The Vic Firth Steve Gadd Signature Brush is an interesting design that I feel falls short of its stated design goals, but turns out to be perfect for a different application.

This brush is advertised as being ideal for preventing brush wires from catching on new, coated drum heads. The design feature that allows that is a bend at the ends of the bristles. Frankly, that idea makes no sense because you can very lightly run 400 grit over a new, coated head and immediately break the head in for brush playing. Another problem with the intended use is once a head was broken in by the bent bristles, it starts to wear very quickly - a double whammy!

On the other hand, this brush is perfect for calf heads or heads designed to simulate calf, such as the Remo Skyntone head that I use on some of my snare drums, or my alternate choice, the Remo Fiberskyn. Those heads have a very subtle, calf skin like texture (the Skyntone even simulates pore holes) that are good for ballads with regular brushes, but sometimes too subtle for other styles. These brushes, though, are perfect for those heads.

I have also tried these brushes out on Remo Renaissance heads with excellent results.

The balance and feel are not the same as my much preferred RegalTip brushes (every model I've used seems to have great balance and feel), but that is a personal preference. You may wind up loving they way these feel. I have a few snare drums outfitted with calf, Skyntone and Fiberskyn heads, so I always keep a pair of these brushes in one of my stick bags. For those heads these are perfect.

And last, but not least, the Pro Mark TB6 retractable model will wrap up this entire series on brush models.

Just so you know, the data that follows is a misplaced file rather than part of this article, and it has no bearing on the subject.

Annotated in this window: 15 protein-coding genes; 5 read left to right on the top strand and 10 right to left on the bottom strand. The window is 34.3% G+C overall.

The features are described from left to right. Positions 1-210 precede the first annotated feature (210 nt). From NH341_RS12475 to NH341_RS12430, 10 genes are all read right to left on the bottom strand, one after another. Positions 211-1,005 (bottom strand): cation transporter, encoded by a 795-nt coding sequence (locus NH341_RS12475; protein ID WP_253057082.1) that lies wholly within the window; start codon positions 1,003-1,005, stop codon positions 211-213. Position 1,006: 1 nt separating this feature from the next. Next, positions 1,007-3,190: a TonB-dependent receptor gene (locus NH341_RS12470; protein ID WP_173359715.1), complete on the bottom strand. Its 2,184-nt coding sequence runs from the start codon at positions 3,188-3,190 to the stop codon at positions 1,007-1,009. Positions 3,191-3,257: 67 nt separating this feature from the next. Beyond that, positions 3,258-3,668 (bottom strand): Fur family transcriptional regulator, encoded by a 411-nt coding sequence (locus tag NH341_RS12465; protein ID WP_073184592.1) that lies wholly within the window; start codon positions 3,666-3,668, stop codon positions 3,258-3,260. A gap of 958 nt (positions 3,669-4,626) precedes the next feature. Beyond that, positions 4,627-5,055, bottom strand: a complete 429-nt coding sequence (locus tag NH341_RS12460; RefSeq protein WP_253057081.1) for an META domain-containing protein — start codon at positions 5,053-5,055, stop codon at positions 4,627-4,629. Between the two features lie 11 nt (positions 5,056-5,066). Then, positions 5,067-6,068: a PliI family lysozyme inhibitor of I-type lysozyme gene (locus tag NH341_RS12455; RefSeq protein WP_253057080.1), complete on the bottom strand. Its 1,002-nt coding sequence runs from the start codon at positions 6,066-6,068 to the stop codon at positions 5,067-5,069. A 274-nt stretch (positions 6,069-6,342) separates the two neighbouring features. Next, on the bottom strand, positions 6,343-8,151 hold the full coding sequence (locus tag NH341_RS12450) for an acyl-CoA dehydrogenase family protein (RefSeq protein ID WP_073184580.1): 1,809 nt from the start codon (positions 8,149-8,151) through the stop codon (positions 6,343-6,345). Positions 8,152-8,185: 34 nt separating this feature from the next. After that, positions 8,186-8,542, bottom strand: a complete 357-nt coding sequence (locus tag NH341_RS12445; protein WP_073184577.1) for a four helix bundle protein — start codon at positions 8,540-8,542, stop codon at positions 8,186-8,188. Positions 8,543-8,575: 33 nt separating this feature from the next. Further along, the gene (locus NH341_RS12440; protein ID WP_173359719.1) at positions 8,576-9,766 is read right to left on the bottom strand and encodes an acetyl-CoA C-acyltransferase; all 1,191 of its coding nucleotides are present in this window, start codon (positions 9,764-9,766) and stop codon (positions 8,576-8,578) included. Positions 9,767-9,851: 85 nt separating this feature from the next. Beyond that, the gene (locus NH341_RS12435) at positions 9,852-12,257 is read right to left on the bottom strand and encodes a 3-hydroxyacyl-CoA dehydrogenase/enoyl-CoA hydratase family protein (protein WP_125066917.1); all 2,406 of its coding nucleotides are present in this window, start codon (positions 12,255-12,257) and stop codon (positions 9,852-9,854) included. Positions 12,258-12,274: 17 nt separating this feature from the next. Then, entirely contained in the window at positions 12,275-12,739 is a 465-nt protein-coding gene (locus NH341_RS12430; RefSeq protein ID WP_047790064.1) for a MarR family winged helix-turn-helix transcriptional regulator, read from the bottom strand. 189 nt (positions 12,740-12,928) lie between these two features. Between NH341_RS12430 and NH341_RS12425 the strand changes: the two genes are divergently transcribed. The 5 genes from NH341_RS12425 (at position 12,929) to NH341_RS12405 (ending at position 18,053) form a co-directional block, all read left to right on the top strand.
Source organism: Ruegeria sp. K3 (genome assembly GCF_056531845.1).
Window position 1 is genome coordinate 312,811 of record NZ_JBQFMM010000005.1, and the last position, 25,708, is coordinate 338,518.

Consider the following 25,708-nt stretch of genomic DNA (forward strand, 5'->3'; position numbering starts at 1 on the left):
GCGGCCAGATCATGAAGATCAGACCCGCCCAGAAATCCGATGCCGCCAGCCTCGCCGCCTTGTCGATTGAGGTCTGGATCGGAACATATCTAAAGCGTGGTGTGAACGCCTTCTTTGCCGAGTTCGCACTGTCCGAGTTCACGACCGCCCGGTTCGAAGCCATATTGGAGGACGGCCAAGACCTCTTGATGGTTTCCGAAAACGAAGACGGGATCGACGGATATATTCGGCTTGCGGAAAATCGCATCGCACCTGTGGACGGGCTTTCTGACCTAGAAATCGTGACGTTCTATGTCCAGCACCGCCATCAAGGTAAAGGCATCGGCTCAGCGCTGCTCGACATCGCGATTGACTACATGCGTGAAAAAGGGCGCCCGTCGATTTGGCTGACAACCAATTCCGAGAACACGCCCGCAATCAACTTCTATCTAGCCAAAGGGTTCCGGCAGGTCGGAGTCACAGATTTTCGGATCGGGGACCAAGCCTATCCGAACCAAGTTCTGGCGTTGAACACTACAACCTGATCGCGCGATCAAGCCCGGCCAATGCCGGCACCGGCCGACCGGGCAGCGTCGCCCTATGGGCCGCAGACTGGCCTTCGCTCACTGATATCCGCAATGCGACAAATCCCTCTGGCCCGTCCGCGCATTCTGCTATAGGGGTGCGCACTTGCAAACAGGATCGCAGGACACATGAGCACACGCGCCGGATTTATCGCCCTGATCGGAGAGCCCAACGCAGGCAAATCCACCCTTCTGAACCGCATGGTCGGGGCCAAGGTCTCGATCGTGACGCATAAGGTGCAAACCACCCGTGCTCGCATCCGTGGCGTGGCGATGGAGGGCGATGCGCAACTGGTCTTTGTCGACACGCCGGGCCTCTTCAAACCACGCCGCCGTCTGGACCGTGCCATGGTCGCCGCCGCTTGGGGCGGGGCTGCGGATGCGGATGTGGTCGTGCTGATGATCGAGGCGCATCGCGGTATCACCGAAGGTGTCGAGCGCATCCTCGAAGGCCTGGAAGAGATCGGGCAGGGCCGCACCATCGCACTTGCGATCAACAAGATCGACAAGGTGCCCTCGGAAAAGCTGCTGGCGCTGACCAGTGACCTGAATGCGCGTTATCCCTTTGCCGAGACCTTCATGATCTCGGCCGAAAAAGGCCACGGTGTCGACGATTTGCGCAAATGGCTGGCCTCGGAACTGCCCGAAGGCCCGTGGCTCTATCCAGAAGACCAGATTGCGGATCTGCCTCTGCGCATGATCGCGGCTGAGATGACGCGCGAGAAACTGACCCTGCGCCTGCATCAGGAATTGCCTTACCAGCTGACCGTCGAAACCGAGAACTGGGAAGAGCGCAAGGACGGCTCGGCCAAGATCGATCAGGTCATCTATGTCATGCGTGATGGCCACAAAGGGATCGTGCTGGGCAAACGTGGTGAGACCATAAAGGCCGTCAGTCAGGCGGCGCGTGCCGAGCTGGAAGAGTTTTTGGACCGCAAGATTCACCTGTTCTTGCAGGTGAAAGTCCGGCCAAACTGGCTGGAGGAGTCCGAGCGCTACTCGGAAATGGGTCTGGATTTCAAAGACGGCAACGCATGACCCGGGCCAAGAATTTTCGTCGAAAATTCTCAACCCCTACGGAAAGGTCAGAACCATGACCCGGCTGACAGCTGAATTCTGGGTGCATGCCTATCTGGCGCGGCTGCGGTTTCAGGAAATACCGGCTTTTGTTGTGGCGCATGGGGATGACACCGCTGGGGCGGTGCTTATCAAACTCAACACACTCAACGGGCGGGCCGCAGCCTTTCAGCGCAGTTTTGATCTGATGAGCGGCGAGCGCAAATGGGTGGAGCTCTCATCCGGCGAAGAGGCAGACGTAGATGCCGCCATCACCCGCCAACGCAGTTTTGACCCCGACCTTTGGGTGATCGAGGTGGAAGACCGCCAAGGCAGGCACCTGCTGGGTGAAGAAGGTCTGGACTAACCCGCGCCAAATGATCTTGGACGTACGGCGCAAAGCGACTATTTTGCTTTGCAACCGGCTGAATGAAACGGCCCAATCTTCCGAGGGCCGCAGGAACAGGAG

I purchased a pair of these brushes when they were on sale to check them out. I am normally a loyal RegapTip brush fan, but I do have a few other brands. I'll compare this pair to its closes competitors:

Compared to the RegalTip 596R Jeff Hamilton Brushes this pair is slightly lighter than the Jeff Hamilton model, and does not have the same weight. However, the diameter and length are fairly close. Also, while the Jeff Hamilton model has heavy wires, this one has heavier wires. I use the Jeff Hamilton brushes occasionally (depending on which stick bag I grab) and despite the differences, in a live playing situation I doubt you would know the difference once you started concentrating on the music.

It stacks up better against a popular model, the Vic Firth Heritage model (in my opinion). I prefer the feel and balance of the Pro-Mark over that one, and I think the wires sweep and tap better. They are both approximately the same size.

Ending note: Like sticks, choosing the right brush is a personal matter, so factor that in when you are considering my comments in all three of the posts in this series. What is important to me may not be to you.